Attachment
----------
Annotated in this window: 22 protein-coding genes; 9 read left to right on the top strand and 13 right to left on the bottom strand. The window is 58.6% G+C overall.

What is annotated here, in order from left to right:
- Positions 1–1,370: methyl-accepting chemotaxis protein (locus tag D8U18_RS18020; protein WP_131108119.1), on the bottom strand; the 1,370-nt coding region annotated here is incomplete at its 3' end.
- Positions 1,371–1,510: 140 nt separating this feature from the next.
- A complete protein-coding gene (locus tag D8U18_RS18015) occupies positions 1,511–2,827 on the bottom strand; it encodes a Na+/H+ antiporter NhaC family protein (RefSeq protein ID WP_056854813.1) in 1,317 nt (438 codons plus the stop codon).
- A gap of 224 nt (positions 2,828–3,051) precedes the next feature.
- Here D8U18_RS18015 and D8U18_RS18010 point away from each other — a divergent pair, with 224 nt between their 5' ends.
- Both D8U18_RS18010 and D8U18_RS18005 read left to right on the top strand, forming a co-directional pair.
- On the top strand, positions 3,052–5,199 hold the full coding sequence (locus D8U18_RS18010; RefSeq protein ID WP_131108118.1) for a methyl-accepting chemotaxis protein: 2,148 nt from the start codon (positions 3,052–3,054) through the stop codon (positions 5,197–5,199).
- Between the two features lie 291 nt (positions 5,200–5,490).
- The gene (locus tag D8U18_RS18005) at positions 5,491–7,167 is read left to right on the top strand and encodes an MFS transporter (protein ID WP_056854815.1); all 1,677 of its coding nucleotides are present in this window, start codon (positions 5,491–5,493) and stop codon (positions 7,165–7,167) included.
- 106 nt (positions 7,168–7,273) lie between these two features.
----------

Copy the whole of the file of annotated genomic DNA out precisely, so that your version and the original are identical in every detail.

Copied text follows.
Annotated in this window: 22 protein-coding genes; 9 read left to right on the top strand and 13 right to left on the bottom strand. The window is 58.6% G+C overall.

What is annotated here, in order from left to right:
- Positions 1–1,370: methyl-accepting chemotaxis protein (locus tag D8U18_RS18020; protein WP_131108119.1), on the bottom strand; the 1,370-nt coding region annotated here is incomplete at its 3' end.
- Positions 1,371–1,510: 140 nt separating this feature from the next.
- A complete protein-coding gene (locus tag D8U18_RS18015) occupies positions 1,511–2,827 on the bottom strand; it encodes a Na+/H+ antiporter NhaC family protein (RefSeq protein ID WP_056854813.1) in 1,317 nt (438 codons plus the stop codon).
- A gap of 224 nt (positions 2,828–3,051) precedes the next feature.
- Here D8U18_RS18015 and D8U18_RS18010 point away from each other — a divergent pair, with 224 nt between their 5' ends.
- Both D8U18_RS18010 and D8U18_RS18005 read left to right on the top strand, forming a co-directional pair.
- On the top strand, positions 3,052–5,199 hold the full coding sequence (locus D8U18_RS18010; RefSeq protein ID WP_131108118.1) for a methyl-accepting chemotaxis protein: 2,148 nt from the start codon (positions 3,052–3,054) through the stop codon (positions 5,197–5,199).
- Between the two features lie 291 nt (positions 5,200–5,490).
- The gene (locus tag D8U18_RS18005) at positions 5,491–7,167 is read left to right on the top strand and encodes an MFS transporter (protein ID WP_056854815.1); all 1,677 of its coding nucleotides are present in this window, start codon (positions 5,491–5,493) and stop codon (positions 7,165–7,167) included.
- 106 nt (positions 7,168–7,273) lie between these two features.